The Miles Franklin Award-winning Carpentaria (2006) made Wright’s reputation as a writer, but it is often mentioned that this is her second novel and I had to do some searching to find her first: Plains of Promise (UQP, 1997). She has also written some notable works of non-fiction, most recently her genre-busting (and large!) study of Tracker Tilmouth, Tracker (Giramondo, 2017).

Now I have to make an admission. I first listened to Carpentaria some years ago and intensely disliked it. Maybe I conflated Alexis Wright with Alex Miller but anyway I thought this was a white guy book, patronising and worst of all, magic realism. Since then I have read real magic realism from South America, not the fashionable, western wannabe stuff; sub-Saharan African spiritual realism; and above all, have made some inroads into the considerable body of Australian Indigenous Lit. with which we are now blessed, but particularly Kim Scott’s Benang (1999). So second time round I had a context for understanding what I was reading and of course found it marvellous.

The novel is set in the coastal township of Desperance, Qld which may be based on aspects of Burketown or Karumba. I wondered how personally Indigenous people in these towns took Wright’s depictions of them and their disputes, but Wright herself grew up in Cloncurry, 400 km south, not that there are any towns in between, so I guess her depictions are generic rather than particular.

We follow the lives of town elder Normal Phantom, his wife Angel Day and their son Will. Not linearly but swirling backwards and forwards in oral story telling fashion – much enhanced by the choice of Noongar actor Isaac Drandich to do the reading – to pick up aspects of the story that might have earlier been glossed over, as we slowly build up to the confrontation between Indigenous forces supporting Will Phantom and the local Big Miner, and the subsequent fall-out.

Indigenous Lit. has an element of looking at white middle class life from ‘underneath’ – Marie Munkara’s sardonic depictions of Darwin bureaucrats for  example – which gives a new aspect to our view of ourselves in general and to the myths of the Australian bushman in particular. Not just the casual, and not so casual, violence, but the self-interested decision making. Terra Nullius has an entirely new meaning when seen from the point of view of the people of whom the Land was supposedly Empty.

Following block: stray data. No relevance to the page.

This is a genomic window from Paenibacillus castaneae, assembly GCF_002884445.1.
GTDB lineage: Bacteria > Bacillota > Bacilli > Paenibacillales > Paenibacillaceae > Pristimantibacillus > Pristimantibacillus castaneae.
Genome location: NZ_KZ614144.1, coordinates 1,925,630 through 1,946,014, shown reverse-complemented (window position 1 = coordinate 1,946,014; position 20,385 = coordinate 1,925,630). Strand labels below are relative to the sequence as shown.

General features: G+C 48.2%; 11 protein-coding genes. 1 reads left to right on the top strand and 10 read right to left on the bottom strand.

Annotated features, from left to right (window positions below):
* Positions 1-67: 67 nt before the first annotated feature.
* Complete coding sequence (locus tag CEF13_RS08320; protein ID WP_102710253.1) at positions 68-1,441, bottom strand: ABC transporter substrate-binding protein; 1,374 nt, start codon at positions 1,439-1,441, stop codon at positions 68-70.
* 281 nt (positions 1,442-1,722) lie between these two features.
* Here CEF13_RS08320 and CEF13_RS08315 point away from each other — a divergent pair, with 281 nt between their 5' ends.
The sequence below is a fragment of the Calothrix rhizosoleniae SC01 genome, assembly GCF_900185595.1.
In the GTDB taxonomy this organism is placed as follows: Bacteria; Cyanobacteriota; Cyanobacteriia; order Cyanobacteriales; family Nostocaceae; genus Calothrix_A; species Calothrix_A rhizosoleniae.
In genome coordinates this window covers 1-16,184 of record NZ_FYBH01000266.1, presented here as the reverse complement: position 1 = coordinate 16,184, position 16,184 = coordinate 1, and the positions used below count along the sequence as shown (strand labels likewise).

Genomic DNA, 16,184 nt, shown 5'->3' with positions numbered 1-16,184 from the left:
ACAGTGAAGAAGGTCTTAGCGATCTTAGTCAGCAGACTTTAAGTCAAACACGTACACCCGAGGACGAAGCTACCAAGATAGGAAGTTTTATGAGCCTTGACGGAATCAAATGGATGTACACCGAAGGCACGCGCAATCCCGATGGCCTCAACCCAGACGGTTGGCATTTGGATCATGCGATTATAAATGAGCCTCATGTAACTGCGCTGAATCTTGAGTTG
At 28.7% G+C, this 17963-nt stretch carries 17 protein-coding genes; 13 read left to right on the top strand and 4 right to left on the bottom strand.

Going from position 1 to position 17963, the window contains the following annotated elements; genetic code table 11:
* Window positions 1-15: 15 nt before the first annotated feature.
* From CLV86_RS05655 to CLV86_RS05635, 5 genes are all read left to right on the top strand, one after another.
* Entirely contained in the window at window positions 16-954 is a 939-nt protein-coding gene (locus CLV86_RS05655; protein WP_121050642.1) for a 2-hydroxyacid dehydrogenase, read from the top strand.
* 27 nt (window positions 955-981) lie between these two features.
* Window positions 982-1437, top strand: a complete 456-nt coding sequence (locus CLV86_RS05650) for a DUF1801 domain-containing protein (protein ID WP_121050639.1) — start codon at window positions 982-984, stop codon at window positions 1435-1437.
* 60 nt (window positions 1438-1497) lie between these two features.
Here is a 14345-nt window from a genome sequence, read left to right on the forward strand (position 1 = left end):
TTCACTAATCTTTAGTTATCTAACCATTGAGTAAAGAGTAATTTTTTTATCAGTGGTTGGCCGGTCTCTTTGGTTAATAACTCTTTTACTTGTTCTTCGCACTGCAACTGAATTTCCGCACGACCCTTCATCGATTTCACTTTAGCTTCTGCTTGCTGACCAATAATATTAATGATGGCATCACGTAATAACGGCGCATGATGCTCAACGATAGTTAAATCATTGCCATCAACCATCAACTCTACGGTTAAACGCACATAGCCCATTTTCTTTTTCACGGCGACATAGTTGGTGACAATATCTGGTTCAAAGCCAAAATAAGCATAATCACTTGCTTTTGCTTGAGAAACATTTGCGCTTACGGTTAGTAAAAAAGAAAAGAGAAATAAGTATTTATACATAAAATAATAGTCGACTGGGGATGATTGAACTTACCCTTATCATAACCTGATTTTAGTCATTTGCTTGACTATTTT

But Indigenous Lit. also has elements which are entirely its own. Country which lives. Fauna seemingly sentient and effective. Carpentaria begins:

The ancestral serpent, a creature larger than storm clouds, came down from the stars, laden with its own creative enormity. It moved graciously – if you had been watching with the eyes of a bird hovering in the sky far above the ground. looking down at the serpent’s wet body, glistening from the ancient sunlight, long before man was a creature who could contemplate the next moment in time. It came down those billions of tears ago, to crawl on its heavy belly, all around the wet clay soils in the Gulf of Carpentaria.

Norm Phantom and Angel Day, not able to live in the township proper, build themselves a ‘castle’ in the pricklebush, outside the town limits, from scraps salvaged at the tip; raise a family of three boys, Will is the third, three girls and one more boy, Kevin, intelligent, lively, inquisitive, damaged in a mine accident and murdered by young white men playing out KKK fantasies. Norm is at odds with a rival faction led by old Joseph Midnight, from different country and so they end up westside mob, Norm’s lot, and eastside mob, on opposite sides of the town.

We find Norm older, Angel Day gone off with the preacher Mozzie Fishman who leads a convoy of followers in battered cars, his two older boys in secure employment with the mine, Will unemployed with a reputation for rebellion – a reputation whose slow unfolding is the core of the novel – estranged from his father, and as we discover eventually, partnered with Hope, old Midnight’s granddaughter and with a son, Bala. The daughters, abandoned by their men, home again, caring for Kevin.